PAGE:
Screenshot of the satellite view of the address for 41 Pushups, LLC shows the building near the intersection of South State and The Green in Dover Delaware. The building has a flat roof and appears to be barely larger than the crowns of the surrounding trees.
Screenshot of the satellite view of the address for 41 Pushups, LLC and over 250 other businesses.
Screenshot of Google Streetview for the address 8 The Green Dover, DE 19901 shows a 3-story brick building with windows and shutters on what appears to be a residential street with limited parking and many trees.
Screenshot of Google Streetview for the address associated with 41 Pushups, LLC and >250 other businesses.

Is it good, step 4: Who else says so?

So is the news article totally completely fake? Well, we don’t know at this point in the process. I tried to verify the authority and credibility of the author, the organization providing the information, and failed to find information that would do that to my satisfaction. I tried following the links provided in the article, and that wasn’t useful either. The next step is to try to verify the content of the article directly.

There are a lot of ways to look at this. I started by trying to find the researcher who is cited as having made the discovery, and this time that paid off. Sometimes it doesn’t. Sometimes it isn’t straightforward to figure out which of the people mentioned in the article are the person you want to find. In this the article, they quoted so many different people as having said different things, in the support groups, people were trying to contact any or all of them, or whoever was located near them geographically. Many of the quotes were taken from other articles, and were not necessarily solicited specifically for this piece. This means the effort spent to try to contact the organization or researcher will not only take up valuable energy for no purpose, causing harm for these vulnerable and exhausted patients, it will also take up time and energy for whoever receives the request for information who are likely to not actually know anything about this topic.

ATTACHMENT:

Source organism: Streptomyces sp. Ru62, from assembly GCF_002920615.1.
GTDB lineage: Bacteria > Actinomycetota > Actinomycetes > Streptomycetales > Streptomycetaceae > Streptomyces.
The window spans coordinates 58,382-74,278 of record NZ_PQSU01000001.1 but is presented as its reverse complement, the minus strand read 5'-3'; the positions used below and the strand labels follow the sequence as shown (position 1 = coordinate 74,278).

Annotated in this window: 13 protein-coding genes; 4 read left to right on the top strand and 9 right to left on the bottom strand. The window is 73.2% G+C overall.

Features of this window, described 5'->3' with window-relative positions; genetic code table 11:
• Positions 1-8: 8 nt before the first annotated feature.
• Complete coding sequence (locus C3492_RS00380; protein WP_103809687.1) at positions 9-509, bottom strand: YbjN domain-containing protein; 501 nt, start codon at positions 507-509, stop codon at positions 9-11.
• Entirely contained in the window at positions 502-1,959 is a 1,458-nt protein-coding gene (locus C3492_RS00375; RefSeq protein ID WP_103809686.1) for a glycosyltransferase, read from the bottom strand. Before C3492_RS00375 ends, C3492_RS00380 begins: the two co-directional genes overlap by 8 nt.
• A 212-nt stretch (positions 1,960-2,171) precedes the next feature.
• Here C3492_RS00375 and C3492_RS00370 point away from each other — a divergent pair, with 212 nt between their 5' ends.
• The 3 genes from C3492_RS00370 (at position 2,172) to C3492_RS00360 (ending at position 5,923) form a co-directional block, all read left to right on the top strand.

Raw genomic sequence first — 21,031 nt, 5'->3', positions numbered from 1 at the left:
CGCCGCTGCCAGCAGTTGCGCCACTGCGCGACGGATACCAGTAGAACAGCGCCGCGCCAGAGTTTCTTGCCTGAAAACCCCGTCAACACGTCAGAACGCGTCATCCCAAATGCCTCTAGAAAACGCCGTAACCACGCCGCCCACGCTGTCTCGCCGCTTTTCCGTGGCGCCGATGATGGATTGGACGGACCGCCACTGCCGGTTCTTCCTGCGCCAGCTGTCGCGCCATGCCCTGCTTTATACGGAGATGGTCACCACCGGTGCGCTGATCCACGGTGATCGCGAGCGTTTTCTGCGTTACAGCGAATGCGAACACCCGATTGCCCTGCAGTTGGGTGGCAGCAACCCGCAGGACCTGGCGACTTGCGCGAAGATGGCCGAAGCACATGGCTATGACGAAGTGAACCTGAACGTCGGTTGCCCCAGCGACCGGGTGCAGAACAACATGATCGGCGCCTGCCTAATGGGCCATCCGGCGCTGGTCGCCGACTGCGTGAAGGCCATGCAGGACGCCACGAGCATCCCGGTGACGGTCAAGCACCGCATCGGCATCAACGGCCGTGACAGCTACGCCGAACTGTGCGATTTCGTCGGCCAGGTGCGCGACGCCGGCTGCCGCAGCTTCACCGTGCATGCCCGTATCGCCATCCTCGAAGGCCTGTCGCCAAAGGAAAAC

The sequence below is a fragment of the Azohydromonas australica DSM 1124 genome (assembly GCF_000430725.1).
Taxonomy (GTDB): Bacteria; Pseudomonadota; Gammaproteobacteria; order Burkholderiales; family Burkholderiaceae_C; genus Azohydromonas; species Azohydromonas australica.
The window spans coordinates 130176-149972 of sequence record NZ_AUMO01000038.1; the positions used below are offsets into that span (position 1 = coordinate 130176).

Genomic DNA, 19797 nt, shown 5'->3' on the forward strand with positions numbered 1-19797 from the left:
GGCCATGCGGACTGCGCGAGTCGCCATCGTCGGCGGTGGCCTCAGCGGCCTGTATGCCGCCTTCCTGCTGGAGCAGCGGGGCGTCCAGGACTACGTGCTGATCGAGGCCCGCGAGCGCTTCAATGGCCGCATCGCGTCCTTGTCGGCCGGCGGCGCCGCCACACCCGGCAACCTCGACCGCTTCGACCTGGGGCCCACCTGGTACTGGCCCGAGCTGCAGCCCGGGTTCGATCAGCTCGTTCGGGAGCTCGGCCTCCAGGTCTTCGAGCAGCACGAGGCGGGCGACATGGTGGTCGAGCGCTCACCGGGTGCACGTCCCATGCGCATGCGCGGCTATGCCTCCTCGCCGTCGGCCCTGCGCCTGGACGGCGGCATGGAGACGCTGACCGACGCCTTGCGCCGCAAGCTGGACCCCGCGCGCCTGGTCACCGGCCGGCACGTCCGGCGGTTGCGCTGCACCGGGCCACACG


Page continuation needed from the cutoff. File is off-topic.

You can see some of my search process reflected in a Twitter thread I put together while I was feeling frustrated with all of this. I identified Mark Wills and Nyarie Sithole, both of Cambridge University, as joint researchers on this project, and looked for recent news with both names. I first found a local news report on the topic from Cambridge. Remember earlier where I said local news is really excellent for their own news? I won’t trust a Nashville local news report on science from Europe, but I will trust a Cambridge local news report about Cambridge discoveries. Even better was the next thing I found, which was an official press release from University of Cambridge.

Is it good, step 5: Who has the right to say so?

This is also interesting. You see, the official press release was published under a Creative Commons license. This gives other people the legal right to rework and republish. So far, that would make it seem like what StudyFinds did is legally if not ethically sound. However, there are several different varieties of Creative Commons licenses. University of Cambridge used a CC04 license: you can share and adapt the original, as long as you include “Attribution — You must give appropriate credit, provide a link to the license, and indicate if changes were made.” None of that appears in the StudyFinds version of the article, at least as far as I could see. I had to close 8 ads before I could try to print a reference copy.